I’m guessing that Crazy, Stupid, Love and Cowboys & Aliens will sell the most tickets this weekend, but the two best openers — easily, hands down — are from County Galway, Ireland and the Morden neighborhood in southern London. I’m speaking of John Michael McDonagh‘s The Guard, which I’ve praised two or three times in recent weeks, and Joe Cornish‘s Attack The Block (Screen Gems), which I finally saw this evening.
Attack The Block obviously cost a small fraction of the $100 million that Cowboys & Aliens spent on itself, and yes, the furry ape-aliens with green phosphorescent teeth are flagrantly unbelievable if not borderline comical. But they’re still scarier and snarlier and a lot more fun to to shoot and stab and run away from than the dipshit hard-drive aliens in Cowboys & Aliens, which are direct descendants of the Alien and Super 8 monsters, and boring for that.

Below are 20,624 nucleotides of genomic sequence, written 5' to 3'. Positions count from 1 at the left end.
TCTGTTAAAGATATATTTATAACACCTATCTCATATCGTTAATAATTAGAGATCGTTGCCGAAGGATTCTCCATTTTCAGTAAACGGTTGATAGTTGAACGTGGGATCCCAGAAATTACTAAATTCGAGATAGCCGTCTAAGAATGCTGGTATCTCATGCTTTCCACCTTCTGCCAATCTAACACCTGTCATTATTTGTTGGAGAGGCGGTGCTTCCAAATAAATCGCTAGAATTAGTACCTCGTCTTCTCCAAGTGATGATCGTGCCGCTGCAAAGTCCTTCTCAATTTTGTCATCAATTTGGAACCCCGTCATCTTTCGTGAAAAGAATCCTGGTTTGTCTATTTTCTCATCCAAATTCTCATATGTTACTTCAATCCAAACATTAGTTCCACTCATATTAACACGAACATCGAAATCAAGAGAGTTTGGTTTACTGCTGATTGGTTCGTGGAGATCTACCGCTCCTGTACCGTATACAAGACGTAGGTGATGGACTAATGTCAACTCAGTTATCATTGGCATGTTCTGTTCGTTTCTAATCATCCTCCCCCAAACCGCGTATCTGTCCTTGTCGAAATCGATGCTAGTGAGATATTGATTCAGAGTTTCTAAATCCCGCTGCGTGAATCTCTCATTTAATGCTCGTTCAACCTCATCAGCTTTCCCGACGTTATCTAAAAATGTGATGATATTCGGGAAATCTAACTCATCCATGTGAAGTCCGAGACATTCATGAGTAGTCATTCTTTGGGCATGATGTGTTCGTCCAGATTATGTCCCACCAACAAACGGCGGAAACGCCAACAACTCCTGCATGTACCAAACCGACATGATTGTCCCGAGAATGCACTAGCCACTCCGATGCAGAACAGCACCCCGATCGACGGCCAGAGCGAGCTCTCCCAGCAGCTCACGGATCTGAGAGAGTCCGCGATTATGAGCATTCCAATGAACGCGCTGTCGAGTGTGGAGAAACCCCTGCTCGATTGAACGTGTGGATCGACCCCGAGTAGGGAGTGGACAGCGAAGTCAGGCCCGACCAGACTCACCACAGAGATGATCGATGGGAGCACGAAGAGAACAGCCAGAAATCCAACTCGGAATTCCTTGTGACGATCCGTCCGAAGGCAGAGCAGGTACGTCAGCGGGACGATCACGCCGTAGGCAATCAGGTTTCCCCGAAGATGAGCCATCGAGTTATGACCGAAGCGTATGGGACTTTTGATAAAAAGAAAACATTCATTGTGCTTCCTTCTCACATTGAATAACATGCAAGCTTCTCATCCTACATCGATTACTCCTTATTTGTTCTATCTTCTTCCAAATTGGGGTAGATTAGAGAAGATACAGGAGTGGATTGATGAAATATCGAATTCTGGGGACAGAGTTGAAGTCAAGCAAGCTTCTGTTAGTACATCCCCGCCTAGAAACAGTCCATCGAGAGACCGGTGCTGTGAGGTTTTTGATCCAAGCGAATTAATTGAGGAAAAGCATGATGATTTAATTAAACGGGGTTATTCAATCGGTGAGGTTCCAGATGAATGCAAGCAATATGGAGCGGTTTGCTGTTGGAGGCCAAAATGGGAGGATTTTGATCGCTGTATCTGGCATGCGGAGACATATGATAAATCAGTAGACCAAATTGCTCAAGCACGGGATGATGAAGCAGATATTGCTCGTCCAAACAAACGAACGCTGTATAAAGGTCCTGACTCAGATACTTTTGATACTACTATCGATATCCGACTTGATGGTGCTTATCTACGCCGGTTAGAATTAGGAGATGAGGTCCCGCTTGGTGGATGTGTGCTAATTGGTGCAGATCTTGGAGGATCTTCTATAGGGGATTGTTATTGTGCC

The point is that Attack The Block is a smarter, more character-flavored, more tightly constructed entertainment than Cowboys, and I don’t mean solely in terms of tension and thrills. Block is also about something — i.e., community values and urban-jungle teens learning to take responsibility and fly straight and become men — while Cowboys is…what? About kissing the behinds of ComicCon fanboys and their low, sloppy taste in comic-book movies? About wanting to make money?
Cornish seems to be emphasizing the metaphor with his use of cartoony growling furries. He’s almost saying “forget the realism factor…these monsters are obviously bullshit and you and I know it, so let’s forget about our technical efforts and concentrate on what the threat of these monsters mean to the characters.” None of us believe in movie monsters. Not really. But there’s something curiously liberating about beasts that are excessively unbelievable. After watching Attack The Block this evening I was telling myself I don’t want to see another super-expensive CG monster ever again.
I’ll lengthen this review when I wake up tomorrow. I’m whipped.